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Discussion in 'Archived Threads 2001-2004' started by Curtis_Edwards, Feb 13, 2002.
Which should you use and why? Are they both going to be the same output?
It's better to use the fancy calibration disk, because this will take into account the whole system, from the laser reading the DVD to your seating position, rather than just from the reciever on. That said, the difference will be quite minor for most systems.
Do a search for "Video Essentials" (VE) or "Avia"
Build in Test Tones: These are quite good and have the advantage of not needing the external disk. But some units, Yamaha in particular, dont provide test-tones for the subwoofer port.
Avia & Video Essential: These are great. They not only provide subwoofer tones, they also honor the LARGE/SMALL settings of your speakers and give you a rough idea of the full-signal path effect. They also describe the entire process in a simple to follow format.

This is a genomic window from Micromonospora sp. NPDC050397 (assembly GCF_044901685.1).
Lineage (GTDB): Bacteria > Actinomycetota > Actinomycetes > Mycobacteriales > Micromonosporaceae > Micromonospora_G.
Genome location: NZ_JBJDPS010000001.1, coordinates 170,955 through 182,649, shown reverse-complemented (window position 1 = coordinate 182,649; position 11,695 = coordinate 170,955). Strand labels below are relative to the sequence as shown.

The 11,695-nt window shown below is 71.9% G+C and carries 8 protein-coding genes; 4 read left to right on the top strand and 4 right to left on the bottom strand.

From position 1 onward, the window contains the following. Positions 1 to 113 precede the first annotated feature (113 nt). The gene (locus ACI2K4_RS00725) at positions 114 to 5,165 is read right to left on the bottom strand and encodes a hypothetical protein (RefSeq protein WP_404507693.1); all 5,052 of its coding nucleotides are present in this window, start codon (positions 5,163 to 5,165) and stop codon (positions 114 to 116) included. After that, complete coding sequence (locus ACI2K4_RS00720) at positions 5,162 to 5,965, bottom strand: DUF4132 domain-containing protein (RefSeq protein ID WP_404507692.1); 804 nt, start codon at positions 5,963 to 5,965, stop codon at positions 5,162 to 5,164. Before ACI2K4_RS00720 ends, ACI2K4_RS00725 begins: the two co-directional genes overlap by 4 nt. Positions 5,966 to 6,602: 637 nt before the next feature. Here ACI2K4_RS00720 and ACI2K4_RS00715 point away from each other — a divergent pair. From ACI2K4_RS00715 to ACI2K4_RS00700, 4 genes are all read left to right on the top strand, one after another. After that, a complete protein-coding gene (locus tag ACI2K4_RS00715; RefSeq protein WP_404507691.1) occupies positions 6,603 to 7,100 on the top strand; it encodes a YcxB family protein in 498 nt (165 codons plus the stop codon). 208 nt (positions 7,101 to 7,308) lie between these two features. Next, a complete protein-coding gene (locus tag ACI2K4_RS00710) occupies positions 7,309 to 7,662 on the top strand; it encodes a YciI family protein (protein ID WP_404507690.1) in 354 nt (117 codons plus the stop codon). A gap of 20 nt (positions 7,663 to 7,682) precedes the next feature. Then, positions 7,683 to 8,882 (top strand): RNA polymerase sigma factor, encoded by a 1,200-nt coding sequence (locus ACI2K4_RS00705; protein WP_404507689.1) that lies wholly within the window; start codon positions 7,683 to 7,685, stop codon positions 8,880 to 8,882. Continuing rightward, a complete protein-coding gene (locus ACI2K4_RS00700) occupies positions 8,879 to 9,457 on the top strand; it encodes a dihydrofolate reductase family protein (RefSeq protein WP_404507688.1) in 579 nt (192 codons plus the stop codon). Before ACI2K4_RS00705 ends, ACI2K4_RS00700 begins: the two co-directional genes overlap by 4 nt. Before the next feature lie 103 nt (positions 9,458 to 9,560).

They also have some extensive video adjustment screens, and a lot of description of how to use them. It's almost a course on TV adjustments.
Frequency Sweeps: This type of CD gives you several seconds of 10 hz, then 20 hz, .... all the way up. With a SPL meter you can plot how your room is affecting/enhancing some sounds. Only usefull if you plan to do some equalization to tame peaks.
I already have the Avia, but I want to do a subwoofer frequency sweep. Where can I get one on these CDs?
Check out Stryke audio.
Tim: If you have a CD burner, you can download a little program called "NCHTone" (I think). This little program lets you set a frequency (in 1 hz increments) and a time, and save each tone to a .WAV file. Then you use your burner to make each one a track and you now have your own test-tone CD.
Using this, and a SPL meter, you now have a "poor-mans" Real Time Analyzer.